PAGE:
The Emirate kingdom of Dubai has announced a program that will see it generate 25% of its electricity from solar by 2030. Along with an announced 5 GW expansion of the Sheikh Mohammed Bin Rashid Al Maktoum Solar Park, the Dubai government has called for all rooftops to be equipped with solar PV by 2030.
With high electricity demand in the form of air conditioning load and power hungry desalination facilities coupled with abundant solar resource and high levels of deployable finance, the Gulf States have long been thought ideal for high levels of solar PV deployment. Unfortunately concrete schemes have largely not been forthcoming with governments in the region plotting a conservative course when it comes to renewable deployment.
This looks set to change, with the Dubai Clean Energy 2050 strategy being announced late last week. The strategy has set a goal of sourcing 25% of Dubai’s electricity needs from solar PV by 2030, increasing to 75% by 2050. The Middle East Solar Energy Association (MESIA) estimates the program will stimulate US$13.6 billion in new solar investment in that period, and 1.5 GW of rooftop PV by 2030.
To achieve the ambitious goals, Dubai’s government will look to expand its Sheikh Mohammed Bin Rashid Al Maktoum Solar Park to 5 GW, likely making it the world’s largest utility scale PV installation on completion.
Dubai’s rooftop solar program looks particularly ambitious. The government will establish the $27 billion Dubai Green Fund, to provide low-cost finance for rooftop PV. MESIA estimates that there are some 115,000 buildings in Dubai and if all are to be equipped PV it could total a capacity of some 1.5 GW of PV capacity.
Dubai will also seek to encourage solar companies and research projects to set up shop in the kingdom, with the launch of the Dubai Green Zone (DGZ). MESIA says that the DGZ will provide a base for solar companies in the region, with an accompanying Innovation Center looking to house solar technology research, 3D printing and solar desalination projects.An additional $150 million will be provided for smart grid, energy efficiency and solar generation research projects.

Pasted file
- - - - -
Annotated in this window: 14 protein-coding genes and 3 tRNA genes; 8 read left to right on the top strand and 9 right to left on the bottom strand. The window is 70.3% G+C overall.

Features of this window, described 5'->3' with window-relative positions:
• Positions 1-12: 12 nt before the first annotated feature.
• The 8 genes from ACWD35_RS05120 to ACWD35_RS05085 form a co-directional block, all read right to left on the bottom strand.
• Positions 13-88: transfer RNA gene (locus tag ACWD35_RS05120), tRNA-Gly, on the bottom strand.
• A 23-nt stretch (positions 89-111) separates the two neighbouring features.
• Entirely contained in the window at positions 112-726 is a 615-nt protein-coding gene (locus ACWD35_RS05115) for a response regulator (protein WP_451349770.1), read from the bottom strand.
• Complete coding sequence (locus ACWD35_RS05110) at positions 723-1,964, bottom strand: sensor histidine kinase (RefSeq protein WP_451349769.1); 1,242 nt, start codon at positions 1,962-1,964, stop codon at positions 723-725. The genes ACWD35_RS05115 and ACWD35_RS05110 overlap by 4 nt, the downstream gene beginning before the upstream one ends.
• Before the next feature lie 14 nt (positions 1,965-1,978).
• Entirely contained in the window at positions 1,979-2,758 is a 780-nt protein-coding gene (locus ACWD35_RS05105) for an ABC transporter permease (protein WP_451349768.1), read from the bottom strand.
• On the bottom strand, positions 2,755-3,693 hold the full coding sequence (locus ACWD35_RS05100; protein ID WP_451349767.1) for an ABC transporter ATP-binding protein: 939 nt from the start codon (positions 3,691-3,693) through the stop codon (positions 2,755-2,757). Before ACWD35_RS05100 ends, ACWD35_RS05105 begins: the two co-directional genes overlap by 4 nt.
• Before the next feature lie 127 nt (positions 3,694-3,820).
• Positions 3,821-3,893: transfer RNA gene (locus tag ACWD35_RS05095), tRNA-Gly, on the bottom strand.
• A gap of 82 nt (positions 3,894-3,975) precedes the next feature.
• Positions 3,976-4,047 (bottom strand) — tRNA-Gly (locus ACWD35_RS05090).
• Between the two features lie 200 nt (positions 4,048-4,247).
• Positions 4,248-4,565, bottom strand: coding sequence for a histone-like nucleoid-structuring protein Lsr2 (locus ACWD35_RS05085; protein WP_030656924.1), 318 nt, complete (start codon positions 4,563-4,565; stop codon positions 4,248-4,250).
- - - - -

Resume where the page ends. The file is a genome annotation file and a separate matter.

“MESIA expects Dubai to become the city with lowest carbon footprint in the world once these measures are fully deployed,” the industry association concludes.
“Every investment in the development of clean energy sources is at the same time an investment to protect the environment for future generation,” said Shaikh Mohammad, in reporting from the Gulf Times. “It is an effort to build our sustainable economic sectors which do not depend on non-renewable energy resources and are unaffected by volatile energy prices. Through this strategy, which is based on innovation, research and development, we aim to explore the future of the energy sector to unveil initiatives that will make use of the scientific and technological developments in this sector and take the lead in their development and application.”
The construction schedule for the Mohammad Bin Rashid Al Maktoum Solar Park will see the second 800 MW phase constructed by April 2017, the 1 GW third phase by 2020, while the fourth phase, bringing the total capacity to 5 GW, will begin operations in 2030. The project has already broken records for low bids, although some analysts have noted that this price should not be a yardstick for future development in the region.
Source: PV Magazine. Reproduced with permission.